Charter Communications executives labeled Time Warner Cable a "turnaround project" suffering from a failed strategy as they urged Time Warner Cable shareholders to prod management to begin talks with Charter on its buyout offer.
Charter Communications executives labeled Time Warner Cable a “turnaround project” suffering from a failed strategy as they urged Time Warner Cable shareholders to prod management to begin talks with Charter on its buyout offer.
The criticism was leveled Tuesday after Charter revealed details of its proposed bid for Time Warner Cable for around $132.50 a share, or $38 billion. The offer would create the third-largest pay TV provider in the country with 16 million video customers.
Executives with Charter Communications Inc., which has 4.2 million video customers, argued that a deal is urgently needed because Time Warner Cable Inc. is rapidly losing customers for key services such as video, voice and even Internet.
“This negative momentum isn’t simply the result of their operating plan over the last year. It is the failed plan over the past half-decade,” said Charter’s chief operating officer, John Bickham, in a conference call with analysts.
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Time Warner Cable shot back, saying there was nothing in Charter’s presentation Tuesday that “changes the fact that its proposal is grossly inadequate.” Time Warner executives have said their company is worth $160 a share, while Charter says its rival’s hope for a better deal is “unrealistic.”
Charter says the offer it is contemplating — for $82.54 in cash and roughly $49.96 in Charter stock for every Time Warner Cable share — is 38 percent higher than where its target’s stock was trading when it first made a bid in June.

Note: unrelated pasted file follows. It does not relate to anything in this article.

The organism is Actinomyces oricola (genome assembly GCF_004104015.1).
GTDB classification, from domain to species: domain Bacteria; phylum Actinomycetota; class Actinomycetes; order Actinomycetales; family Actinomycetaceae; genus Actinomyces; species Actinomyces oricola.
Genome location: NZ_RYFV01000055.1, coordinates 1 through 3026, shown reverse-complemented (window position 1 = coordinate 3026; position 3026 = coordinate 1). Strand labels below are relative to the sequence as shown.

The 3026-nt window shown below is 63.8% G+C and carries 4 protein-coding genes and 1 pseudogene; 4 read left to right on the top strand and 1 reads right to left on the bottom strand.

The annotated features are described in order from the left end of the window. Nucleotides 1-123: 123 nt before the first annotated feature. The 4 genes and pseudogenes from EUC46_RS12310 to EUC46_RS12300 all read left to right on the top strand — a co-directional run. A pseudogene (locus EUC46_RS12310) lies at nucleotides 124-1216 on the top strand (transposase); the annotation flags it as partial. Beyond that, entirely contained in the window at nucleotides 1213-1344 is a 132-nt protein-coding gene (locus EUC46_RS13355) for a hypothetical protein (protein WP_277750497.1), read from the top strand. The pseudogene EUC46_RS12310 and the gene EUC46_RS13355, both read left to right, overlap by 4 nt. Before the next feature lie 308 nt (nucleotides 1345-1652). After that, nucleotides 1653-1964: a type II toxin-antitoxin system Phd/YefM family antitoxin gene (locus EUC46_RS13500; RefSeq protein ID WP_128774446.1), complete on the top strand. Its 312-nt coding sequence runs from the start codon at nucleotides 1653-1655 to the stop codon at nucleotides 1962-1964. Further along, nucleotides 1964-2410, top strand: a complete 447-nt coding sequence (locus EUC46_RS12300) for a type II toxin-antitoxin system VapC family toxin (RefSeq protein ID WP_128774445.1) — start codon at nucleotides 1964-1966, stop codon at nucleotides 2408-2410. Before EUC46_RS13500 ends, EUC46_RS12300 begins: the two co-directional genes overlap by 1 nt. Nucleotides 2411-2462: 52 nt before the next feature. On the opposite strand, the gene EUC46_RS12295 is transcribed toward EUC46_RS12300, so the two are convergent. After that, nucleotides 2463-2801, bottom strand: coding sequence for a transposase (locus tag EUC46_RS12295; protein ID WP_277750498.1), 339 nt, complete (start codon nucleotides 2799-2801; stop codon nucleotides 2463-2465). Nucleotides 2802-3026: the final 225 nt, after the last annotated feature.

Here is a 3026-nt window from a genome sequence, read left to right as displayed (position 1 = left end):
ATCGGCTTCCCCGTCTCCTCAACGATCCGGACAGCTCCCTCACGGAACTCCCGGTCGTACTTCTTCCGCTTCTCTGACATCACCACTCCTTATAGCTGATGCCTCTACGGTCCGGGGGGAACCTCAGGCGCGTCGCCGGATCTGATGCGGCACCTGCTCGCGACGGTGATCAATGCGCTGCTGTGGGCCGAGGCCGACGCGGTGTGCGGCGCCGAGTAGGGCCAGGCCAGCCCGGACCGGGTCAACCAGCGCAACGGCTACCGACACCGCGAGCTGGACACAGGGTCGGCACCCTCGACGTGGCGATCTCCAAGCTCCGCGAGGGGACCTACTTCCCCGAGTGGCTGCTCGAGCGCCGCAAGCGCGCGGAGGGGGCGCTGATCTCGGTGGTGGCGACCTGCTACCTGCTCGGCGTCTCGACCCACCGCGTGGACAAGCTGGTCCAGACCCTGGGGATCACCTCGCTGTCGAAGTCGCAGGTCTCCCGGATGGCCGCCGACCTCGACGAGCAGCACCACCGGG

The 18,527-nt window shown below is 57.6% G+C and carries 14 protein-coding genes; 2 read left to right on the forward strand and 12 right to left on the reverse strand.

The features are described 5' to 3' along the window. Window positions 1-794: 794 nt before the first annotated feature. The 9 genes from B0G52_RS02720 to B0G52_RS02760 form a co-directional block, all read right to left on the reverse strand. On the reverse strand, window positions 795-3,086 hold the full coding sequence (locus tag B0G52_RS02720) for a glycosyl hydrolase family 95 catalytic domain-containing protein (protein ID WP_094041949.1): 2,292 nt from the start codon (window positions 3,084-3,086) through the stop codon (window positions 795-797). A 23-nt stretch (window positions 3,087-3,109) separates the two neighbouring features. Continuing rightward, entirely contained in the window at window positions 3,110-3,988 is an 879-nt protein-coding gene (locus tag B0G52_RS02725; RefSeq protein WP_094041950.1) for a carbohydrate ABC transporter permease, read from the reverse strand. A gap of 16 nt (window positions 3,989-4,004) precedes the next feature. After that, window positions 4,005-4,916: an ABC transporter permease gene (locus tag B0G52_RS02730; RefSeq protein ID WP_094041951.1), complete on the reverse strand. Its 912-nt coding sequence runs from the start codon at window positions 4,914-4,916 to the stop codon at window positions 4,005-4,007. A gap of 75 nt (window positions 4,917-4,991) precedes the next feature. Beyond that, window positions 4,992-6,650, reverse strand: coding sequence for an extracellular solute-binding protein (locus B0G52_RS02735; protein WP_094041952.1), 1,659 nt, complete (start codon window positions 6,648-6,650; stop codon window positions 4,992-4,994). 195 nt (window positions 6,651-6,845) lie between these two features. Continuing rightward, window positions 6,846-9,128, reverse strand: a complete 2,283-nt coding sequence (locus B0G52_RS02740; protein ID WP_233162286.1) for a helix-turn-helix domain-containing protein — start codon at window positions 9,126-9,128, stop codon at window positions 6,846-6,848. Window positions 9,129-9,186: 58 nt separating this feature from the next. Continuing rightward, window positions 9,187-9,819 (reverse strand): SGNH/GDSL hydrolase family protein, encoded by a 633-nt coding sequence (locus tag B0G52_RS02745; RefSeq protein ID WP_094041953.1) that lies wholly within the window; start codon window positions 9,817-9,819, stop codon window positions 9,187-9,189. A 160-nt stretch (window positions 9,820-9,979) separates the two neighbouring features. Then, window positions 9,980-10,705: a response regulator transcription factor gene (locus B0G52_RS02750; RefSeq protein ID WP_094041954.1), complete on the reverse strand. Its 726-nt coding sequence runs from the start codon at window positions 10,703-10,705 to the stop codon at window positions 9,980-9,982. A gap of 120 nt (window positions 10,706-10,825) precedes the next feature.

Charter’s online presentation had more details on its proposal, including that it expects $750 million in annual operating cost savings. It also said if it projected its own revenue growth rate for the last 18 months onto Time Warner Cable’s results in 2015 and 2016, Time Warner Cable’s 2016 revenue would be $725 million higher than current forecasts.
Charter says it would invest in converting Time Warner Cable’s channel offering to all-digital, which would free up bandwidth for faster Internet speeds; eliminate “nickel and dime” charges for things like modem rentals; and do away with inferior but cheaper Internet and TV packages that encourage people to downgrade service once promotional pricing offers end.
Vijay Jayant, an analyst with ISI Group, said such a formula has worked for Charter CEO Tom Rutledge in the past, including in his stint as chief operating officer at Cablevision Systems Corp. from 2004 to 2011.
“The track record speaks for itself,” Jayant said.
Time Warner Cable has said that previous industry transactions have occurred at a value of 8 times earnings before interest, taxes, depreciation and amortization plus debt. It said Charter’s offer was at just 7 times.
Charter said that adjusted for the tax benefits of the deal, its offer values Time Warner Cable at 7.3 times EBITDA plus debt, above the 6.5 times average valuation of five recent deals.
Market participants believe a better offer is possible. New York-based Time Warner Cable Inc. shares finished up 2.7 percent at $136 on Tuesday. Shares in Charter, which is based in Stamford, Conn., rose 2.3 percent to close at $137.34.